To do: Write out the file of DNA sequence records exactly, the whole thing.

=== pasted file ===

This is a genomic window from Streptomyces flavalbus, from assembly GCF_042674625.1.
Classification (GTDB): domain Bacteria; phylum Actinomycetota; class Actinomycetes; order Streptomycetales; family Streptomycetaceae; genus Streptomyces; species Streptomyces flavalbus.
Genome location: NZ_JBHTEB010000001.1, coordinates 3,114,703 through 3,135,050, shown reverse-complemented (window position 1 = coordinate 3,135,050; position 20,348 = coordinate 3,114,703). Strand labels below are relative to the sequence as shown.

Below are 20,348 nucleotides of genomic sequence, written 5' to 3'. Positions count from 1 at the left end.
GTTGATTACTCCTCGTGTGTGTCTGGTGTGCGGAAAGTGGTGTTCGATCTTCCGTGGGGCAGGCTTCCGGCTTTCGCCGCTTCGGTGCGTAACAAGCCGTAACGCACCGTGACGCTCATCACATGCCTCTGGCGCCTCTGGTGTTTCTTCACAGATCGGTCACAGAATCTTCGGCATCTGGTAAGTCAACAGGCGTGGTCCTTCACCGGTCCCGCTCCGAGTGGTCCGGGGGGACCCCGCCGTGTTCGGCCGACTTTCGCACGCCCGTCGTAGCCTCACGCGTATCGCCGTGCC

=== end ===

This is a genomic window from Streptomyces flavalbus, from assembly GCF_042674625.1.
Classification (GTDB): domain Bacteria; phylum Actinomycetota; class Actinomycetes; order Streptomycetales; family Streptomycetaceae; genus Streptomyces; species Streptomyces flavalbus.
Genome location: NZ_JBHTEB010000001.1, coordinates 3,114,703 through 3,135,050, shown reverse-complemented (window position 1 = coordinate 3,135,050; position 20,348 = coordinate 3,114,703). Strand labels below are relative to the sequence as shown.

Below are 20,348 nucleotides of genomic sequence, written 5' to 3'. Positions count from 1 at the left end.
GTTGATTACTCCTCGTGTGTGTCTGGTGTGCGGAAAGTGGTGTTCGATCTTCCGTGGGGCAGGCTTCCGGCTTTCGCCGCTTCGGTGCGTAACAAGCCGTAACGCACCGTGACGCTCATCACATGCCTCTGGCGCCTCTGGTGTTTCTTCACAGATCGGTCACAGAATCTTCGGCATCTGGTAAGTCAACAGGCGTGGTCCTTCACCGGTCCCGCTCCGAGTGGTCCGGGGGGACCCCGCCGTGTTCGGCCGACTTTCGCACGCCCGTCGTAGCCTCACGCGTATCGCCGTGCC